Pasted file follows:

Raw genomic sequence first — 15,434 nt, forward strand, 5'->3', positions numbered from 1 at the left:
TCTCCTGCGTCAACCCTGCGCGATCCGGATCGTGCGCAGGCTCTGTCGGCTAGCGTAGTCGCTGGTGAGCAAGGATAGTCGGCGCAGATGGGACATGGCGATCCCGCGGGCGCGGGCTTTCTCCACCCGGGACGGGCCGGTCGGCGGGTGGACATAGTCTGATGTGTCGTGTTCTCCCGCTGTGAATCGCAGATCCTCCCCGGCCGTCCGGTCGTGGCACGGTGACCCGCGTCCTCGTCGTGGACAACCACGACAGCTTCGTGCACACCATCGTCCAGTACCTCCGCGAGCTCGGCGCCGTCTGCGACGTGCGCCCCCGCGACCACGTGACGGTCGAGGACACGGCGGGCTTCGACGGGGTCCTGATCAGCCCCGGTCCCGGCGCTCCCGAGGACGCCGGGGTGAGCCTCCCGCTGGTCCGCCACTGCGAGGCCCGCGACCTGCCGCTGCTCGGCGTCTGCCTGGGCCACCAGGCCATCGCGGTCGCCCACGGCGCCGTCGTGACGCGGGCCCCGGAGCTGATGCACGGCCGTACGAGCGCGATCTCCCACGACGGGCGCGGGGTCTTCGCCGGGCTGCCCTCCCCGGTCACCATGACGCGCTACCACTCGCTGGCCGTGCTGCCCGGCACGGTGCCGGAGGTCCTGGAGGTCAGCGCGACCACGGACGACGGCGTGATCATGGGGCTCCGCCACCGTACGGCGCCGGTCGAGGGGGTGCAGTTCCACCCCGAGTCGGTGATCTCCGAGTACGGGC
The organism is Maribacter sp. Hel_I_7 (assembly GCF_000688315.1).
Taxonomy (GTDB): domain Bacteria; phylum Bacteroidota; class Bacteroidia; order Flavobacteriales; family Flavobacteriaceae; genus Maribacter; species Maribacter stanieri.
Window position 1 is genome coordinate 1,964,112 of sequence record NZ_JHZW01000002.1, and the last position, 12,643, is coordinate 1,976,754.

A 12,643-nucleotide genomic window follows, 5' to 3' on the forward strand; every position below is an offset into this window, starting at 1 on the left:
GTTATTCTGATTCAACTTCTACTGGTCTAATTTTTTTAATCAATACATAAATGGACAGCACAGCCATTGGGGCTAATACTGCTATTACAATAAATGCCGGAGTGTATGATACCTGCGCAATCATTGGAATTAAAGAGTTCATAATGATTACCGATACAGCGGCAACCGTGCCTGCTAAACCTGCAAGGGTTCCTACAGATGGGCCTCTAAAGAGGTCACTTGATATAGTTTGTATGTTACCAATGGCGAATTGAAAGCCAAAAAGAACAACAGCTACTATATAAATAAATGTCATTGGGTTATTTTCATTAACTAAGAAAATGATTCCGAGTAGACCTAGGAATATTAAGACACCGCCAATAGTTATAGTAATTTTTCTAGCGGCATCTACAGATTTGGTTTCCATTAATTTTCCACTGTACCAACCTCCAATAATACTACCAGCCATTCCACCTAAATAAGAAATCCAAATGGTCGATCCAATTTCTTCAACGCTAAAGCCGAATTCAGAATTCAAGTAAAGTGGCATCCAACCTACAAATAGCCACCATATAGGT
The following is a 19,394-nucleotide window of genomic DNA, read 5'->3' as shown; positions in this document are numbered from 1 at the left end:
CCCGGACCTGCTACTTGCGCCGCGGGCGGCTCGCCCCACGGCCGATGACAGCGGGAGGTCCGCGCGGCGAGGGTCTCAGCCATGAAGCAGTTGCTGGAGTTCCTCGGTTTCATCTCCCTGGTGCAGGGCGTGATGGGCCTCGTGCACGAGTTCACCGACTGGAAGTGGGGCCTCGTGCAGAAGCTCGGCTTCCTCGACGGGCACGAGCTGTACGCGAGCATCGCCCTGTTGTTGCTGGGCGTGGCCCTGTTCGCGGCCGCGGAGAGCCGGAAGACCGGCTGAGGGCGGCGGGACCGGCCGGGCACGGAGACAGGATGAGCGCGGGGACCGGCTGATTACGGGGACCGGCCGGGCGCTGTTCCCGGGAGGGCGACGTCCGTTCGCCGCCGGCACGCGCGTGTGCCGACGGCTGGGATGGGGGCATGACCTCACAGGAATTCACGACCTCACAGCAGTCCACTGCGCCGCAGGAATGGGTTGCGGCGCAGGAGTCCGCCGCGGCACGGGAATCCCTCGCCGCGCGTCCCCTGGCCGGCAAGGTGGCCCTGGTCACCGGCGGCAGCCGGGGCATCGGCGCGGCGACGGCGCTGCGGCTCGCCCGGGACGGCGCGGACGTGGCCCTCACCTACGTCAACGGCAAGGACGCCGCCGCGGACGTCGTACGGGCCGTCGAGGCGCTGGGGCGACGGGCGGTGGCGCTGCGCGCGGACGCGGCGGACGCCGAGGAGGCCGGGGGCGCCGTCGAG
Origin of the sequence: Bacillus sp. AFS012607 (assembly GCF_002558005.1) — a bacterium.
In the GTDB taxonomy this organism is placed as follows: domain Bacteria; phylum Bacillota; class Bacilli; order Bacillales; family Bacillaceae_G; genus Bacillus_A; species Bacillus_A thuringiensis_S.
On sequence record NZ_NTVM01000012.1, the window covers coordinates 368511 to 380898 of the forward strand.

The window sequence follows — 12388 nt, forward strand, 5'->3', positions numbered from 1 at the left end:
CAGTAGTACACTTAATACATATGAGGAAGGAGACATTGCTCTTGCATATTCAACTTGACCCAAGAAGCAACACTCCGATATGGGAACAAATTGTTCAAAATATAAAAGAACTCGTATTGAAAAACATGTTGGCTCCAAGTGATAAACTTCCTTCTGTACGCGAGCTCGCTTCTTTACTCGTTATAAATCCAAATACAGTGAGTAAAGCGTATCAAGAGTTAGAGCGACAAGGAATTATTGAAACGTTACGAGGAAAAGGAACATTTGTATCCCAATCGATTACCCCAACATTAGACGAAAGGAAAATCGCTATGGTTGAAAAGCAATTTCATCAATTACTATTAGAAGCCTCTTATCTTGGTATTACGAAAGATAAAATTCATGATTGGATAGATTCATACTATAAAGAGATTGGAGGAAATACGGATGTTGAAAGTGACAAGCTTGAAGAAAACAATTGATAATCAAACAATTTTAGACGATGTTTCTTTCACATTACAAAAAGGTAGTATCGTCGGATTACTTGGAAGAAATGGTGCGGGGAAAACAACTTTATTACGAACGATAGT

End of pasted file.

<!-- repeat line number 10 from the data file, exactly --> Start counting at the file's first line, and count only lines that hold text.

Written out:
Origin of the sequence: Bacillus sp. AFS012607 (assembly GCF_002558005.1) — a bacterium.